Delivering Well Prepared Teachers Policy
The state should ensure that its teacher preparation programs provide elementary teachers with a broad liberal arts education, the necessary foundation for teaching to the Common Core Standards.
Massachusetts has adopted the Common Core Standards, and the state is on the right track in ensuring that its elementary teacher candidates are adequately prepared to teach the rigorous content associated with these standards.
In Massachusetts, elementary teachers are required to pass the Massachusetts Tests for Educator Licensure (MTEL) general curriculum test, which does not report teacher performance in each subject area.
Massachusetts also requires elementary teacher candidates to complete at least 36 semester hours in upper-and lower-level arts and sciences coursework. According to the state, "some of this coursework might also count toward the required arts or sciences major."
Further, the MTEL content tests articulate important subject-matter requirements. English requirements include children's and young adult literature, adult literature, and classical and contemporary works. History and social science requirements include Massachusetts and U.S. history from colonial times to the present, world history with stress on Western civilization, economics and geography. Science requirements include life and physical sciences.
Although not addressed on the subject-matter test, Massachusetts also requires approved programs to include the following topics: science laboratory work, child development, visual and performing arts, physical education, and personal and family health.
Commendably, Massachusetts ensures that arts and sciences faculty will teach liberal arts classes to elementary teacher candidates.
Code of Massachusetts Regulations 603 CMR 7.03 and 7.06 Massachusetts Tests for Educator Licensure www.mtel.nesinc.com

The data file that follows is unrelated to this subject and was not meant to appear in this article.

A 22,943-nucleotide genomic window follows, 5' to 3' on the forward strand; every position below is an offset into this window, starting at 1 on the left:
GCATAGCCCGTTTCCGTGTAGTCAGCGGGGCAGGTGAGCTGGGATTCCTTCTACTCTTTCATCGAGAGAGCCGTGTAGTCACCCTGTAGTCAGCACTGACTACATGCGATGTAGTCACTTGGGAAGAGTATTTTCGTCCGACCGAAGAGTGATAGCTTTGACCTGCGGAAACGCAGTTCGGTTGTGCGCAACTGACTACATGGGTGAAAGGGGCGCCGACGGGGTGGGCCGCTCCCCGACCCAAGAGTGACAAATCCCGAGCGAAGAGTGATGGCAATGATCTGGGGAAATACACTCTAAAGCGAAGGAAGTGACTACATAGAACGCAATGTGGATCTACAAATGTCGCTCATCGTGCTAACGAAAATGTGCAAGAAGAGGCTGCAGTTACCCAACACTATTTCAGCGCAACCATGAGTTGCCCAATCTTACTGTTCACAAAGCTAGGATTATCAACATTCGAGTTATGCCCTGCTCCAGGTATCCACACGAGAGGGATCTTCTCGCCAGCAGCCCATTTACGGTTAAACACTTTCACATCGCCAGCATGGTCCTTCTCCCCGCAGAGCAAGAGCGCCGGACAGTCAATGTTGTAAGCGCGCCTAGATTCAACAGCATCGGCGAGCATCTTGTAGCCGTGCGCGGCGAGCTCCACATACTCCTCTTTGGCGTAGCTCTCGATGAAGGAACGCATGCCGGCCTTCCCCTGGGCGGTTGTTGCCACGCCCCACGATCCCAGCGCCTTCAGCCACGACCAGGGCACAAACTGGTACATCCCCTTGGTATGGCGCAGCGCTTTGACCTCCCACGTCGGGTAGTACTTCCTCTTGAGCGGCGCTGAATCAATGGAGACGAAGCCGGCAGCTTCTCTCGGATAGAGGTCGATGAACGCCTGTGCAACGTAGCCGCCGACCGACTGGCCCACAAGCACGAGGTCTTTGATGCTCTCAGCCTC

Require a content test that ensures sufficient knowledge in all subjects.
Massachusetts should ensure that its subject-matter test for elementary teacher candidates is well aligned with the Common Core Standards, which represent an effort to significantly raise the standards for the knowledge and skills American students will need for college readiness and global competitiveness.
The state should also require separate passing scores for each content area on the test because without them it is impossible to measure knowledge of individual subjects.
Massachusetts asserted that it requires elementary and special educators to take a separately scored math subtest. Candidates for the elementary license, students with moderate disabilities license and those who teach the visually impaired must also pass a Foundations of Reading test. Scores are reported by test subarea, allowing for a more detailed review of performance. "The MTEL tests reflect the current subject-matter knowledge requirements for licensure, which in turn, reflect the state's curriculum frameworks."
Massachusetts also noted that tests are reviewed on a regular schedule by panels of the state's educators. It plans a comprehensive review of licensure standards in 2012-2013 to, among other things, ensure overall alignment with the Common Core Standards.
The state's reading and mathematics requirements, which NCTQ finds to be among the best in the country, are analyzed in detail in Goals 1-C and 1-D, respectively.